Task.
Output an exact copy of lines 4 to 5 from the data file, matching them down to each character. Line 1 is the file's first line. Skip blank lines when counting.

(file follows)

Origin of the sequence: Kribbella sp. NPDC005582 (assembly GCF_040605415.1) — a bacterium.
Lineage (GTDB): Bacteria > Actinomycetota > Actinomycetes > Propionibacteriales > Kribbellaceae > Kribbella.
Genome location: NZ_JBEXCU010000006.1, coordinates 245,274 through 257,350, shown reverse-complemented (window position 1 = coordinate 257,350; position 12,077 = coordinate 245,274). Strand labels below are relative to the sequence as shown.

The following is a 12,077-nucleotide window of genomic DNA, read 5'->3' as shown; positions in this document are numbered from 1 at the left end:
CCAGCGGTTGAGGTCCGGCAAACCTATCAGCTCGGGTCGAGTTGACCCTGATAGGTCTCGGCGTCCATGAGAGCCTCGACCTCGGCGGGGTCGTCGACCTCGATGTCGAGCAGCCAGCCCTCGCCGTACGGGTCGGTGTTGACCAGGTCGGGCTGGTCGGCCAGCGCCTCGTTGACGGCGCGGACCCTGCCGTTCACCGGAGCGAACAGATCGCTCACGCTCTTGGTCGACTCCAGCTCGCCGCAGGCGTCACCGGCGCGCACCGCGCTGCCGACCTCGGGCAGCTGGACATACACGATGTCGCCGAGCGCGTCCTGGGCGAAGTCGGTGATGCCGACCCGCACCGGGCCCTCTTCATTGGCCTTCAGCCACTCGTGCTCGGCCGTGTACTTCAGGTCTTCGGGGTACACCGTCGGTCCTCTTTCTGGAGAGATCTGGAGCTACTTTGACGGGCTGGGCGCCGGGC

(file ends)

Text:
The following is a 12,077-nucleotide window of genomic DNA, read 5'->3' as shown; positions in this document are numbered from 1 at the left end:
CCAGCGGTTGAGGTCCGGCAAACCTATCAGCTCGGGTCGAGTTGACCCTGATAGGTCTCGGCGTCCATGAGAGCCTCGACCTCGGCGGGGTCGTCGACCTCGATGTCGAGCAGCCAGCCCTCGCCGTACGGGTCGGTGTTGACCAGGTCGGGCTGGTCGGCCAGCGCCTCGTTGACGGCGCGGACCCTGCCGTTCACCGGAGCGAACAGATCGCTCACGCTCTTGGTCGACTCCAGCTCGCCGCAGGCGTCACCGGCGCGCACCGCGCTGCCGACCTCGGGCAGCTGGACATACACGATGTCGCCGAGCGCGTCCTGGGCGAAGTCGGTGATGCCGACCCGCACCGGGCCCTCTTCATTGGCCTTCAGCCACTCGTGCTCGGCCGTGTACTTCAGGTCTTCGGGGTACACCGTCGGTCCTCTTTCTGGAGAGATCTGGAGCTACTTTGACGGGCTGGGCGCCGGGC